Its first and ten, there’s two minutes and thirty seconds left in the game, and by god the Patriots are storming back from a deficit the likes of which we may never see in Super Bowl history again. You can already see the 28-3 memes forming in Bostonian heads. Brady snaps the ball, takes his five step drop and rifles it over the middle to Julian Edelman on a deep post. The ball is tipped by the Atlanta corner and popped up into the air; then, Edelman performs some sort of wizardry to dive back to the ball and secure it before hitting the ground. Edelman defiantly screams that he caught the ball while the entire Falcons bench is waving their arms in disagreement, but in THIS sport we can go to the booth. The referee can very clearly see in slow motion and from several different camera angles that yes, Edelman did indeed complete his superhuman catch. This was one of several pivotal plays that was reviewed throughout this Super Bowl, and in almost every NFL game there’s going to be a couple of plays just like this.

Now I know what you’re thinking: “you just made video review sound super good!”  But all I’ve really done is make video review sound super good in football. We’re not here to talk about football though, that video review system is tried and true and proven to be very effective. We’re here to talk about the new kid on the video review block: Video Assistant Referee (VAR) in soccer. We’re talking about soccers catch rule, the implementation of the designated hitter, the “No dunking” rule of 1967 (look it up, it happened people). This is one of the biggest changes to come to the sport in 100 years.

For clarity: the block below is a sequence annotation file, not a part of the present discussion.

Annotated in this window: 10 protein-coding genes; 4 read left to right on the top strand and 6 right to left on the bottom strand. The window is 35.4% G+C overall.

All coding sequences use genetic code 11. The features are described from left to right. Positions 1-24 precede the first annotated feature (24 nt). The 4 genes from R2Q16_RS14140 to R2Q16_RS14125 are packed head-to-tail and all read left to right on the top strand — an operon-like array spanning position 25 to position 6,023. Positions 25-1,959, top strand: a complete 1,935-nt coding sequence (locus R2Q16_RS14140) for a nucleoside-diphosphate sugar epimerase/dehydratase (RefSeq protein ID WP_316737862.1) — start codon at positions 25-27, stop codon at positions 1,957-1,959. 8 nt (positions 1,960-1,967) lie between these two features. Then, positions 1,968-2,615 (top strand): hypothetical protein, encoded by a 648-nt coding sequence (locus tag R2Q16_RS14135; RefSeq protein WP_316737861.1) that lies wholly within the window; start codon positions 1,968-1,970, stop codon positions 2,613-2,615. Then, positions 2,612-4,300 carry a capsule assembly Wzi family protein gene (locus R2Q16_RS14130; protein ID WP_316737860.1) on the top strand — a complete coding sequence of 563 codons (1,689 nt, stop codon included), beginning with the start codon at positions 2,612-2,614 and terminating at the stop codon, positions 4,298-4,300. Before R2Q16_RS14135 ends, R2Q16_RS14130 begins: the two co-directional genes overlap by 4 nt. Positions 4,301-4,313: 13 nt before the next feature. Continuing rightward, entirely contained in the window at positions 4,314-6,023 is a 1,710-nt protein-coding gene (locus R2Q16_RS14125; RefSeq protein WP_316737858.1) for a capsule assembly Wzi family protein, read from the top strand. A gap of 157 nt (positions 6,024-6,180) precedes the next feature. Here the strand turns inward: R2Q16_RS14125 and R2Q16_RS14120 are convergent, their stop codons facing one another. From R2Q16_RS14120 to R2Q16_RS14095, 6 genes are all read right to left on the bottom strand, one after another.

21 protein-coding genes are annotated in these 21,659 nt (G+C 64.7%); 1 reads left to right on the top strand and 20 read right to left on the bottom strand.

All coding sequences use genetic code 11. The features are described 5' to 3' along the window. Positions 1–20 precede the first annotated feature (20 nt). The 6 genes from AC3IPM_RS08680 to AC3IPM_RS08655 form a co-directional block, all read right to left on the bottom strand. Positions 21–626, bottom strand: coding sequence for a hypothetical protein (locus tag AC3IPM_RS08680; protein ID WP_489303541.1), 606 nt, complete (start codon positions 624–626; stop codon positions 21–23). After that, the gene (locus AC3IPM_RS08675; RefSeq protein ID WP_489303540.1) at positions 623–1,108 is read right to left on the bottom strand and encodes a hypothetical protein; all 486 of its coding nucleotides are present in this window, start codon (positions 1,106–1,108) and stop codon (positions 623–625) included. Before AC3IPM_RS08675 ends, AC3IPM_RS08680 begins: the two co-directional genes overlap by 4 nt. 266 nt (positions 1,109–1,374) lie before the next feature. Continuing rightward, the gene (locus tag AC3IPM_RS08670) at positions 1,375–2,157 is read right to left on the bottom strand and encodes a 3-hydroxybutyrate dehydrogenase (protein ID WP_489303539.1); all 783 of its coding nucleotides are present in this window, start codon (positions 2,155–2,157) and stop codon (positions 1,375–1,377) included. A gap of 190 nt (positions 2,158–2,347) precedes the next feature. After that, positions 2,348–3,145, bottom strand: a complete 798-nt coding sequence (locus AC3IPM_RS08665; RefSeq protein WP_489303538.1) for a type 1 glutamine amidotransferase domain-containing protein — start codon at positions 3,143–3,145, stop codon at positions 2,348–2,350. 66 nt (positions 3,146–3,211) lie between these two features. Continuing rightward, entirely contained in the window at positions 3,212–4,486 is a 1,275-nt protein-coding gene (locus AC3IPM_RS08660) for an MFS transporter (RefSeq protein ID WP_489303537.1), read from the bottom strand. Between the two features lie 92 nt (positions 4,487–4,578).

Here’s a little bit of background about me so you don’t just think I’m some disgruntled fan shooting off at the mouth. I’ve got an extensive history with the sport of soccer. My maternal grandfather was a national referee and he met my father who was also a national referee, which is how my parents ended up meeting. So if it hadn’t been for this wonderful crazy game I would not exist right now! I was kicking a ball since I could walk and I’ve played soccer throughout my entire childhood. I also reffed for about 4 years myself, and I might have gotten to the national level someday too if I hadn’t switched sports. So I know what it’s like to be on that pitch in the heat of the moment. I’ve had to make the tough calls that make people upset and I’ve even sent one or two parents packing because they did not agree with me. Bye Barb and Pete, better luck next time.

VAR does not work in soccer simply because it stops the flow of the game. Here’s the scene: It’s a cool march evening and I’m in “The WALL”, one of the best sports atmospheres possible. Fans are rowdy, they’re hooting and hollering and chanting “VAMOS ORLANDO!”. City’s got possession and is pushing up the pitch. We’re all screaming our heads off clapping and stomping as Richie Laryea is running down a rebound with Ethan Finlay (Minnesota United Midfielder) charging behind. Just as the ball reaches the edge of the box Finlay lays into Laryea and we all go nuts. The referee awards the free kick, the entire stadium is rocking with energy, I can feel it shaking my bones. Just as Orlando is about to take the kick, the ref blows the whistle and makes a box with his fingers….